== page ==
I ripped myself open and only afterwards did I realize that everyone can now see inside.
I am afraid.
I am a very private person. There are some surface things I will cheerfully share, and I will seem open and accessible at first. But then you begin to dig and you will find walls and bunkers and metal sheeting, covering and shielding my layers. I have had at least two young relationships end because of this, my inability to be vulnerable with my scary inner thoughts.
Perhaps because I am half a world away from those who would read it, those who know me, those who may judge me, it didn’t seem like such a revealing thing to write about my loneliness or love. But now I am thinking about going home and the doubt starts to creep in. The niggling thought that now my friends and family have seen something of me I never would have shown in person, something I have hidden under a big smile and glib answers.
I am being real. Now I am afraid.
I fear very little in life, apart from rock-climbing. It’s not the heights, for I love abseiling; I just have a knee-shaking fear with rock-climbing. What I fear has little to do with the outside world and everything to do with my inside world. I fear being seen. I fear being known. And even worse, I fear being rejected after being seen or known. I have opened a crack to show more of who I am than I even have in person and now I fear.
From both my psychology and new-age studies, I have learned not to dump my thoughts and feelings on other people. A good thing, I hear you say! Well, mostly—yes, but like so many things in my life, I may have taken this a little too seriously and it became a trap from which I could not escape.
I learned not to dump my feelings, but somewhere along the line, that became not sharing my feelings. I learned to guard my thoughts against judging others but then that became an inability to admit to any negative thoughts. Not reacting morphed into an inability to reciprocate in personal conversation; I called it processing time, he called it withdrawal.
I wonder if our yoga-built self-awareness and personal growth sometimes works against us. Have you ever noticed that ordinary people are out there having perfectly normal lives? Hooking up, getting married, having kids, getting divorced, getting married again, there seems to be an epidemic of singledom and loneliness in the “conscious community”.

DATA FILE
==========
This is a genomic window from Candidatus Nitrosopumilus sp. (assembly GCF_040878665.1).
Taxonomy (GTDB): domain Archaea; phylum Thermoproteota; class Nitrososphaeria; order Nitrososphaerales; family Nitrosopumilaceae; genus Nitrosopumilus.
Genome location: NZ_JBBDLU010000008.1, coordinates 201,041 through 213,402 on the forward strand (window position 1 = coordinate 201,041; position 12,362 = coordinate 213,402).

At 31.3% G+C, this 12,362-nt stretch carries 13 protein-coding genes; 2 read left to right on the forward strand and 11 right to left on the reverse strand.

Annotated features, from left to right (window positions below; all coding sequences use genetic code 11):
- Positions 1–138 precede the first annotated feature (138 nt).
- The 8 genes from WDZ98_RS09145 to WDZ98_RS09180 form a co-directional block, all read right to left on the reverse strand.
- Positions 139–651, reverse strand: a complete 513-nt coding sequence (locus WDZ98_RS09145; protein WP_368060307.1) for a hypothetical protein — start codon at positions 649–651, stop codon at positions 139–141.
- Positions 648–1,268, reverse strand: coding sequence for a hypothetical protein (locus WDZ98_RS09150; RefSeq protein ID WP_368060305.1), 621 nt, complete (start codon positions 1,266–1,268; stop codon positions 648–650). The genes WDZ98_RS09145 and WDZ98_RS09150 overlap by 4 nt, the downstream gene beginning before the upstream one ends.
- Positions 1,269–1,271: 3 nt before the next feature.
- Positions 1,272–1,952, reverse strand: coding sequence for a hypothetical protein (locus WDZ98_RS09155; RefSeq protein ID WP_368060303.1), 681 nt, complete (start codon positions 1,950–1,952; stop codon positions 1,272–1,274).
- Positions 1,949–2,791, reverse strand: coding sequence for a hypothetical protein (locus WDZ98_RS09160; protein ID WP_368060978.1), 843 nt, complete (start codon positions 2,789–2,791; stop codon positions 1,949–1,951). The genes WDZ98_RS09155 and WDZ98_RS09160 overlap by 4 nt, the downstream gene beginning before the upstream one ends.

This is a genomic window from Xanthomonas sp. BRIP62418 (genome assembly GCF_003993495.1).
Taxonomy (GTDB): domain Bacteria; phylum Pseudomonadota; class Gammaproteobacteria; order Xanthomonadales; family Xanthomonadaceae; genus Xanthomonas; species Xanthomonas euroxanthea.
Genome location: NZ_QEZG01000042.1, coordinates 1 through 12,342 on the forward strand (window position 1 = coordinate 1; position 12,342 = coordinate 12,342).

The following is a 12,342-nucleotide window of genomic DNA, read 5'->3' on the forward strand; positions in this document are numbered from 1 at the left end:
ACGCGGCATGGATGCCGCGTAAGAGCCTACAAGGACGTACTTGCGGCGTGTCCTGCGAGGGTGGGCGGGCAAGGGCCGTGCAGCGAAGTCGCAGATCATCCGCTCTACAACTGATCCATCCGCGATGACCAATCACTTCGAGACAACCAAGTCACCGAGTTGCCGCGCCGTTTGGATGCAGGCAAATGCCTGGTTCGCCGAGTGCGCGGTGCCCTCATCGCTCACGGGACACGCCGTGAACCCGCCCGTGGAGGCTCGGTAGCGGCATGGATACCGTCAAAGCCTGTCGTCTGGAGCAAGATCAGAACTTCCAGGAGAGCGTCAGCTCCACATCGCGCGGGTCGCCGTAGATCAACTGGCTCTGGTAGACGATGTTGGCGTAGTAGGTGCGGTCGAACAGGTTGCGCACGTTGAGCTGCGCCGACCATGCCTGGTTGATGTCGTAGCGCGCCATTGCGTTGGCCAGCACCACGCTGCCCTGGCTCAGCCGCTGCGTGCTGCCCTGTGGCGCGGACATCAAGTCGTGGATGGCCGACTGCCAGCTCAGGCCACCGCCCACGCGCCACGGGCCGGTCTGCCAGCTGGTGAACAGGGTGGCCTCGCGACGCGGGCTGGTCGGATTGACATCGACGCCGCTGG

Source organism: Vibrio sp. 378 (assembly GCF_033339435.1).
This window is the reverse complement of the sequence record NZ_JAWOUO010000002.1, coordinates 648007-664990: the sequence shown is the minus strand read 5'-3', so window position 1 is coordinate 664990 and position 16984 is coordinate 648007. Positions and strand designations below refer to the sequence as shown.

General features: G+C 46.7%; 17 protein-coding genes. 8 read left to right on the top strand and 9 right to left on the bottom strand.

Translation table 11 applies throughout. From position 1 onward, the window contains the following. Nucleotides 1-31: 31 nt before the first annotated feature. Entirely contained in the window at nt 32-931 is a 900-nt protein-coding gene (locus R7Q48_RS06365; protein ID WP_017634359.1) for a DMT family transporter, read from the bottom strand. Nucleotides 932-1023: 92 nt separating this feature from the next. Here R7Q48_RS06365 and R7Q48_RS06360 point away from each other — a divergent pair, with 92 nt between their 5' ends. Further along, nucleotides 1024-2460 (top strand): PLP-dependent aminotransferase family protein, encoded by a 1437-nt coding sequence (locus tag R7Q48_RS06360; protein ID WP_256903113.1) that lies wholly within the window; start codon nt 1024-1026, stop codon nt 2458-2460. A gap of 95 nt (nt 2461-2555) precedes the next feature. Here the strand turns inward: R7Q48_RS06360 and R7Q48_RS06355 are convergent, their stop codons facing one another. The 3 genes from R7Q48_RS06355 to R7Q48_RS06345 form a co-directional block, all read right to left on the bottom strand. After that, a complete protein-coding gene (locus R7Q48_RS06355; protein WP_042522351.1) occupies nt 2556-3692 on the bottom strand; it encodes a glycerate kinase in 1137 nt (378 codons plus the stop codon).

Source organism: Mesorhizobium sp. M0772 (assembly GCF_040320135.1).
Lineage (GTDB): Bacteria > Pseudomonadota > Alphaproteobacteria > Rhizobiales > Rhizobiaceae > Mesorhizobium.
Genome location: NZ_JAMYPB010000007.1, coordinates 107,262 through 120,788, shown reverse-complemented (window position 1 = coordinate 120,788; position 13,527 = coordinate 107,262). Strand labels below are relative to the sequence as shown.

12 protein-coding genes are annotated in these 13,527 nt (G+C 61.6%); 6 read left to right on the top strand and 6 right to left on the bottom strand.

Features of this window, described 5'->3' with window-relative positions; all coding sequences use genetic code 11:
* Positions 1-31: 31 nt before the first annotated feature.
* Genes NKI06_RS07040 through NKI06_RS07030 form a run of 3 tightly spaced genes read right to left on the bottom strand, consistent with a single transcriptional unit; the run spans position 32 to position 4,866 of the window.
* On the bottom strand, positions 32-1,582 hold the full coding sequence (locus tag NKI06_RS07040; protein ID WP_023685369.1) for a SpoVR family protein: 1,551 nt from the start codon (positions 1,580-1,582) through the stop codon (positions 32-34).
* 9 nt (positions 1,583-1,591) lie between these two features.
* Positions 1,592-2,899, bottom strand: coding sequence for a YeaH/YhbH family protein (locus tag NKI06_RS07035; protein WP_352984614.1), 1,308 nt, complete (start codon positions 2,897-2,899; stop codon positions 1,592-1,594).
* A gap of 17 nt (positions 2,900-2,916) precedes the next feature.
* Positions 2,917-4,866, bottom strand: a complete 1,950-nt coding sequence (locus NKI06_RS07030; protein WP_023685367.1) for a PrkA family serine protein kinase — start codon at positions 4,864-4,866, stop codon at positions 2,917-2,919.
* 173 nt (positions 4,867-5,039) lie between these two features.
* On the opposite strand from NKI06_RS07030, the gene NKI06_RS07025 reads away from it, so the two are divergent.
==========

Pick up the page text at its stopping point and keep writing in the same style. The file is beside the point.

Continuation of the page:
Is it possible that there is such as thing as too much awareness, too much consciousness?
Finding someone whose everyday craziness matches yours and calling it love seems to be easier than finding someone whose heightened awareness of their inner selves and desire for divine love matches yours!
I can do self-awareness in an impersonal setting but, doing this in mutuality—that is hard. I can do it with people I don’t sleep with, people I don’t have to face over the breakfast table, people who are not Important to me. I can’t do it with people I want to keep. I am not good at showing my vulnerabilities to people who matter, people who have the opportunity to then reject me.
I have not been able to open myself up to someone who will see inside of me and who I want to stay. I can look inside of others and still accept them, but to look at someone’s darkest self and still be in love with them- that is harder.
Traveling solo for two years has allowed me to hide. I have the same surface conversations over and over again, or I occasionally connect more deeply but usually with people who are moving in a different direction tomorrow or next week or next month. Safe people.
But now I want more.
I want someone to know me, to know my deep and dark spaces and to still want to have breakfast with me. Tomorrow, next week, next year—I want someone who can see me in sunshine and darkness, see me try and see me run and hide and still want to travel in the same direction.
And to want all of that, but still accept the stumbling and roadblocks along the way? But surely if it was Divine, if our Souls are part of the same family, it would be easy, right? That is what all the New Age clichés would have me believe. In the movies, when the wounded hero or heroine pushes the willing partner away, time after time, it still works out in the end. They come back, with some paradigm altering declaration, usually in the rain. In real life, that does not seem to happen.
Fledgling relationships are delicate, fragile and from those of us wanting deepest connection, divine happiness and true love, often fleeting as we make snap decisions about the other person’s capacity to match us, to be enough, to be the One. We want so much that we push away from the road that will take us there, perhaps thinking that any bumps or curves means we are not on the right road.
So who am I if I come home from my travels less guarded, less defended, less blank underneath? Who am I if I am vulnerable and raw and complex? Who am I if I have conversations that last for longer than a week or a month? Who am I at breakfast next year? Who am I if I am raw, vulnerable and real? Am I brave enough to find out?
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